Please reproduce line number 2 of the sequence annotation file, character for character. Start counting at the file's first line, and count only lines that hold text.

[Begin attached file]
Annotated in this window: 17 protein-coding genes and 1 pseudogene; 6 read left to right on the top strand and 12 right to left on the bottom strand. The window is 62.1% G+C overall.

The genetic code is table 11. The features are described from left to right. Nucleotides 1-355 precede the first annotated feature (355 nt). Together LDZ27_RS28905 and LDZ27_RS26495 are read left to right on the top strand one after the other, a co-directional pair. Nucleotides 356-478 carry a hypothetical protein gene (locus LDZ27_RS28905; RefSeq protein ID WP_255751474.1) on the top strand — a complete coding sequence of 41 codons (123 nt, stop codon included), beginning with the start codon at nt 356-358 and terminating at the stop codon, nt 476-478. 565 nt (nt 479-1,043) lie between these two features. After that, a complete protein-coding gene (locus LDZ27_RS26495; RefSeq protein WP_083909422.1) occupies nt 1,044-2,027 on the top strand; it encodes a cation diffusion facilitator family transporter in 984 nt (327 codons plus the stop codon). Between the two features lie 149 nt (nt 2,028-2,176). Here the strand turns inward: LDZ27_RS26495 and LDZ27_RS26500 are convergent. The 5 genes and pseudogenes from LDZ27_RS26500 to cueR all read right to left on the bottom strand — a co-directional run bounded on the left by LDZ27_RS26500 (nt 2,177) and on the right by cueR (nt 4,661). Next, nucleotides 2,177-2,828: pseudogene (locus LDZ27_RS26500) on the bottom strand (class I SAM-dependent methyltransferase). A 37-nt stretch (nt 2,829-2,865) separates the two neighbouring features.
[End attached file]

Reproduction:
The genetic code is table 11. The features are described from left to right. Nucleotides 1-355 precede the first annotated feature (355 nt). Together LDZ27_RS28905 and LDZ27_RS26495 are read left to right on the top strand one after the other, a co-directional pair. Nucleotides 356-478 carry a hypothetical protein gene (locus LDZ27_RS28905; RefSeq protein ID WP_255751474.1) on the top strand — a complete coding sequence of 41 codons (123 nt, stop codon included), beginning with the start codon at nt 356-358 and terminating at the stop codon, nt 476-478. 565 nt (nt 479-1,043) lie between these two features. After that, a complete protein-coding gene (locus LDZ27_RS26495; RefSeq protein WP_083909422.1) occupies nt 1,044-2,027 on the top strand; it encodes a cation diffusion facilitator family transporter in 984 nt (327 codons plus the stop codon). Between the two features lie 149 nt (nt 2,028-2,176). Here the strand turns inward: LDZ27_RS26495 and LDZ27_RS26500 are convergent. The 5 genes and pseudogenes from LDZ27_RS26500 to cueR all read right to left on the bottom strand — a co-directional run bounded on the left by LDZ27_RS26500 (nt 2,177) and on the right by cueR (nt 4,661). Next, nucleotides 2,177-2,828: pseudogene (locus LDZ27_RS26500) on the bottom strand (class I SAM-dependent methyltransferase). A 37-nt stretch (nt 2,829-2,865) separates the two neighbouring features.